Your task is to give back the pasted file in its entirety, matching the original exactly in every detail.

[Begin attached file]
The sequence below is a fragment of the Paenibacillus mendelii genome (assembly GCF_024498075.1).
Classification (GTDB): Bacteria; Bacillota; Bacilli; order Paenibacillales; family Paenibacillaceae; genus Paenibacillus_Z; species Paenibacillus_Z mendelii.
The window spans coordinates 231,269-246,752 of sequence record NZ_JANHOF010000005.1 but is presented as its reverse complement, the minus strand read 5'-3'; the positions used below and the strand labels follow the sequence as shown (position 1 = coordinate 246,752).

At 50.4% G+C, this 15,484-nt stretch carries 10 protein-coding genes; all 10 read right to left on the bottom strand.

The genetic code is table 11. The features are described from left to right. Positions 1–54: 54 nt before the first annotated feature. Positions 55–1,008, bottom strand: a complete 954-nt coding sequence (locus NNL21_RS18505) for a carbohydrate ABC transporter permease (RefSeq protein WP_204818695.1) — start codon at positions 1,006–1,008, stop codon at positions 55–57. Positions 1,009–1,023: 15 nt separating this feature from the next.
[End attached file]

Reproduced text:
The sequence below is a fragment of the Paenibacillus mendelii genome (assembly GCF_024498075.1).
Classification (GTDB): Bacteria; Bacillota; Bacilli; order Paenibacillales; family Paenibacillaceae; genus Paenibacillus_Z; species Paenibacillus_Z mendelii.
The window spans coordinates 231,269-246,752 of sequence record NZ_JANHOF010000005.1 but is presented as its reverse complement, the minus strand read 5'-3'; the positions used below and the strand labels follow the sequence as shown (position 1 = coordinate 246,752).

At 50.4% G+C, this 15,484-nt stretch carries 10 protein-coding genes; all 10 read right to left on the bottom strand.

The genetic code is table 11. The features are described from left to right. Positions 1–54: 54 nt before the first annotated feature. Positions 55–1,008, bottom strand: a complete 954-nt coding sequence (locus NNL21_RS18505) for a carbohydrate ABC transporter permease (RefSeq protein WP_204818695.1) — start codon at positions 1,006–1,008, stop codon at positions 55–57. Positions 1,009–1,023: 15 nt separating this feature from the next.